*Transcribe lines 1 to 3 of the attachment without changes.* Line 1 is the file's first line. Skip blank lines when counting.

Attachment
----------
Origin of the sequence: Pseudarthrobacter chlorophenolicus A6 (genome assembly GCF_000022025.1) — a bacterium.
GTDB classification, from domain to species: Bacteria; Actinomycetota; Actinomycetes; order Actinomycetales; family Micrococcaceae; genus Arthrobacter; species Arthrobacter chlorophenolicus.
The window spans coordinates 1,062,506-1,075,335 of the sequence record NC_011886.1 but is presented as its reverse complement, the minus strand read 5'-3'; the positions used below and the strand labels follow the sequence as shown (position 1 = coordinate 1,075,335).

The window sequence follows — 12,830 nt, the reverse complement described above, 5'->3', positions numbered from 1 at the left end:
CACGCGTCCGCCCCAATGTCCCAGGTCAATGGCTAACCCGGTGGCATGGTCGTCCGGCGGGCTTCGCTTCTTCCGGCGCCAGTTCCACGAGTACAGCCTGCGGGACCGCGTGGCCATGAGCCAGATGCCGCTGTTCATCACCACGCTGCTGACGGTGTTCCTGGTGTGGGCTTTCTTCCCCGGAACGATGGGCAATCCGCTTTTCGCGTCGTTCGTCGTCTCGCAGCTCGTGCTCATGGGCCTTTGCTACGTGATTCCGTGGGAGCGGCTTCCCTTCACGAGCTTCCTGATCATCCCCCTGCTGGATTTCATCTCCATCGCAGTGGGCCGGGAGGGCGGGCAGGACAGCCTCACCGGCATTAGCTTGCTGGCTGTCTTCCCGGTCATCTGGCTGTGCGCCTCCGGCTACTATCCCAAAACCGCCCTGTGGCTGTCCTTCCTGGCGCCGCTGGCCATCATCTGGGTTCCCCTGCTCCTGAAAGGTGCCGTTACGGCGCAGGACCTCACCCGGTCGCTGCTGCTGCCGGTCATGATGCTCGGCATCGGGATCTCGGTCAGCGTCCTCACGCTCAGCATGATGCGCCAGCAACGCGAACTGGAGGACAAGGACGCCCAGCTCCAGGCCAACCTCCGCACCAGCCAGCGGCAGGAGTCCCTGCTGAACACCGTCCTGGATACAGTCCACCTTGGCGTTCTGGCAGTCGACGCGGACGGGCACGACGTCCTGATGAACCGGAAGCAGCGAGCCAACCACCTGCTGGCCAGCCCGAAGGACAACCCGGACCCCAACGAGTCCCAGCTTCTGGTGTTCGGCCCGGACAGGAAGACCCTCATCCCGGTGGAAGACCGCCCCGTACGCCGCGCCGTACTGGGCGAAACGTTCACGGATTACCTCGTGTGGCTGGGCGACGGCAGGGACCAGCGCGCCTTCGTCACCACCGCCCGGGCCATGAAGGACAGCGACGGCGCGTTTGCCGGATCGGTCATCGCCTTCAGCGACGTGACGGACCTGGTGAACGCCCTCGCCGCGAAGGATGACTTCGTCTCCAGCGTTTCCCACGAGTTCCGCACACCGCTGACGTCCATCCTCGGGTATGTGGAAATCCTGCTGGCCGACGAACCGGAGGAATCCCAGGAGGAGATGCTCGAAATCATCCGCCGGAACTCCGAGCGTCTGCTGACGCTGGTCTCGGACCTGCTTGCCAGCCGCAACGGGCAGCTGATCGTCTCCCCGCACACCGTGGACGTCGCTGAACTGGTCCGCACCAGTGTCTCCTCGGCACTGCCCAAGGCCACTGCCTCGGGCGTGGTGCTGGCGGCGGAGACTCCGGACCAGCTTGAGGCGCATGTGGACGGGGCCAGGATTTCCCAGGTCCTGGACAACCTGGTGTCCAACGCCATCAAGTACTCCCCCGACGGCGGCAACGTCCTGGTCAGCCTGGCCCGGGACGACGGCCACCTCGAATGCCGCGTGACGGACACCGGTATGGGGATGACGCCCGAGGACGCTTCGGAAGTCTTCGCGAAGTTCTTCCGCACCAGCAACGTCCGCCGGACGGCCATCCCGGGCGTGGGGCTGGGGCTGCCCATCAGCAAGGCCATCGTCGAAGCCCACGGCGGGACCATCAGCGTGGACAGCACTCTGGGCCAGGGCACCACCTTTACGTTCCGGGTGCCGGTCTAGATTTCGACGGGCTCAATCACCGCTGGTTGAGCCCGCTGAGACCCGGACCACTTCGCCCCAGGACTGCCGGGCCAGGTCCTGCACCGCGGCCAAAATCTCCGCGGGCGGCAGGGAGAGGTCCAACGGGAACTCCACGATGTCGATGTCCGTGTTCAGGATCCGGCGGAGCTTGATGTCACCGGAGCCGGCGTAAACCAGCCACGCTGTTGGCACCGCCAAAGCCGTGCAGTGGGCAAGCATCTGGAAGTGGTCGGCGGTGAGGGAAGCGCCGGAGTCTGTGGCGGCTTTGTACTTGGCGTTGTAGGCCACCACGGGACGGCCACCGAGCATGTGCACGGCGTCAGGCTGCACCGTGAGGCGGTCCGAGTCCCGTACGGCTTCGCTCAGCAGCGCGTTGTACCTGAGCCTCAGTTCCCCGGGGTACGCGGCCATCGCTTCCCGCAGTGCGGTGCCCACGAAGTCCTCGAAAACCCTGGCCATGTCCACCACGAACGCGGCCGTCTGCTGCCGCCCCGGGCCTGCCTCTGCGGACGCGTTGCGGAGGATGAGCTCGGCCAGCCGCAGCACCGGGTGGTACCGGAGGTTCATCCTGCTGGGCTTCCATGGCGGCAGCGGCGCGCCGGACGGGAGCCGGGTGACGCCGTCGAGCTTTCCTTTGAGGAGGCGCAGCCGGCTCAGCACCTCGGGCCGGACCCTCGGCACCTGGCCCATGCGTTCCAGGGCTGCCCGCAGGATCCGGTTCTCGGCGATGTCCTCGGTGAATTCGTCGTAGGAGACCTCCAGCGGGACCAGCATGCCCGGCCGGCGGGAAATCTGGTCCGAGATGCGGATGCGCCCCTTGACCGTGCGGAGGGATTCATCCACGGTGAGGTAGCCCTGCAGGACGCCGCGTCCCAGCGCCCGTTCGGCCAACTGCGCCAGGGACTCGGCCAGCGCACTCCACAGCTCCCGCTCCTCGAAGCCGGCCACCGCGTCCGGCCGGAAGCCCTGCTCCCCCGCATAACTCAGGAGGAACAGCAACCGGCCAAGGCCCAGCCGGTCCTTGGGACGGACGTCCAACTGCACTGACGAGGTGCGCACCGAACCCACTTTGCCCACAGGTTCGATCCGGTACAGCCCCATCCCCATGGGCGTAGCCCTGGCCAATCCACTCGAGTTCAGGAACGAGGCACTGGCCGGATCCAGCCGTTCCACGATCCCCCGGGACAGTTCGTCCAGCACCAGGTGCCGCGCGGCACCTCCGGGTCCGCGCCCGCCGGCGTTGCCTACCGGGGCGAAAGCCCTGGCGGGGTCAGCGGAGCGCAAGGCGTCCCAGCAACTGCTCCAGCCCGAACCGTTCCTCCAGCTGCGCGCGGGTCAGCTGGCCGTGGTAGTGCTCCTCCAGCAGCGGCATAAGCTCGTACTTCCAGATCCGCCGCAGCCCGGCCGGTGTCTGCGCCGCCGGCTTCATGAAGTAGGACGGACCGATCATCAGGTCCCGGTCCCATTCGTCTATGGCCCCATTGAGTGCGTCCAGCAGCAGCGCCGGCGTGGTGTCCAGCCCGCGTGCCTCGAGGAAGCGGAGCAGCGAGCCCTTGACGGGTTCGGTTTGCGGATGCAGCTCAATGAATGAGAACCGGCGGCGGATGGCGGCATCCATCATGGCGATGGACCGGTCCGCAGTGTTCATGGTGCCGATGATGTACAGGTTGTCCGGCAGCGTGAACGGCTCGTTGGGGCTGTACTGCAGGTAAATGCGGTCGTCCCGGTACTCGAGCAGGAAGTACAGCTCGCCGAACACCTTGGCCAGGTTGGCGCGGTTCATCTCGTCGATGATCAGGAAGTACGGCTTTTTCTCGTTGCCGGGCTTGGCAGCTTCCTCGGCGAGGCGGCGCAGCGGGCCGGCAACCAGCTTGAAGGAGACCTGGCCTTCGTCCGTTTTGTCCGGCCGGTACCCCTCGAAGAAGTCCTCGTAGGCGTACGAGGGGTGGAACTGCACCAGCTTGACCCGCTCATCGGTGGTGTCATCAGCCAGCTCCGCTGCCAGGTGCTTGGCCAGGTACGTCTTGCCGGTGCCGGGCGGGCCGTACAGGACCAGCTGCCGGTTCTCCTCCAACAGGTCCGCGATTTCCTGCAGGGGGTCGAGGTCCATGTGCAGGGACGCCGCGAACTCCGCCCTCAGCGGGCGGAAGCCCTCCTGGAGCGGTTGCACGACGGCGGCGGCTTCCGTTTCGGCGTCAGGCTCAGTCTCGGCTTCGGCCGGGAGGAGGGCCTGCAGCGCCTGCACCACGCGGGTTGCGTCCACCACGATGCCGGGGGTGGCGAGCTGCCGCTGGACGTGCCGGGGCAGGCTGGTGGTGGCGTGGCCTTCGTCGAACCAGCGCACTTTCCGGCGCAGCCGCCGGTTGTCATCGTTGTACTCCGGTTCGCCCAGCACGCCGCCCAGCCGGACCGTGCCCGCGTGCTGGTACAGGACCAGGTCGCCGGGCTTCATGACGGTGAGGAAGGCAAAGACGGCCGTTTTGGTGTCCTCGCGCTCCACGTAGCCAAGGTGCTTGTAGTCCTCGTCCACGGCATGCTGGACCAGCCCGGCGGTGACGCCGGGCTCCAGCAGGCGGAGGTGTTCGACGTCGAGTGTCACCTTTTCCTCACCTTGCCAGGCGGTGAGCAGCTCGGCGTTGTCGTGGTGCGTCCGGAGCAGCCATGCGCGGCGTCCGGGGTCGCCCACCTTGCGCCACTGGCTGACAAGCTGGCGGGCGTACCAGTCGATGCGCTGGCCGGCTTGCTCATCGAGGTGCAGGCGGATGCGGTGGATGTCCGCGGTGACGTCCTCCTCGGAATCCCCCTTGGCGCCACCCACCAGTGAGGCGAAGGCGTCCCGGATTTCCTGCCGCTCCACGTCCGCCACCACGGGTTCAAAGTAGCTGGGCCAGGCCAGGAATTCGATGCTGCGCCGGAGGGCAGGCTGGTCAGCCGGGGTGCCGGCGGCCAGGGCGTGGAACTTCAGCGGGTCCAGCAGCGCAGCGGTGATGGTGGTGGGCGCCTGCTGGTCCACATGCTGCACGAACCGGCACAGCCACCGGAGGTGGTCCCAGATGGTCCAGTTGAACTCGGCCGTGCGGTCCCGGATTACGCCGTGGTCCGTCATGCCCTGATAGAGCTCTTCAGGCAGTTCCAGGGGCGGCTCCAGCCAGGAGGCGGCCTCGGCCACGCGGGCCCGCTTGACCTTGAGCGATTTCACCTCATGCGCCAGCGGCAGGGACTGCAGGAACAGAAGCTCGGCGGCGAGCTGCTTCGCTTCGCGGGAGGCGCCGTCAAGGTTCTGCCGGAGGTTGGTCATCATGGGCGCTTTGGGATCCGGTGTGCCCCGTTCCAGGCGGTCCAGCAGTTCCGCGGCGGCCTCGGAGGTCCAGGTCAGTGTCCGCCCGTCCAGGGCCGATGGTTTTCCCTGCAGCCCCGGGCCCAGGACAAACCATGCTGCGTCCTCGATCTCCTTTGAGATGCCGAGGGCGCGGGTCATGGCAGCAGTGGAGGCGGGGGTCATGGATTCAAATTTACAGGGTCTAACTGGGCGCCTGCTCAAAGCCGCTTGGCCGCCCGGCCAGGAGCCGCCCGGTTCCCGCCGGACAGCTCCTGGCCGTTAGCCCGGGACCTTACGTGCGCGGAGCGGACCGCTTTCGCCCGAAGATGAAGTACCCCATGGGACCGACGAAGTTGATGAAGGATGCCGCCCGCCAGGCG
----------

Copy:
Origin of the sequence: Pseudarthrobacter chlorophenolicus A6 (genome assembly GCF_000022025.1) — a bacterium.
GTDB classification, from domain to species: Bacteria; Actinomycetota; Actinomycetes; order Actinomycetales; family Micrococcaceae; genus Arthrobacter; species Arthrobacter chlorophenolicus.
The window spans coordinates 1,062,506-1,075,335 of the sequence record NC_011886.1 but is presented as its reverse complement, the minus strand read 5'-3'; the positions used below and the strand labels follow the sequence as shown (position 1 = coordinate 1,075,335).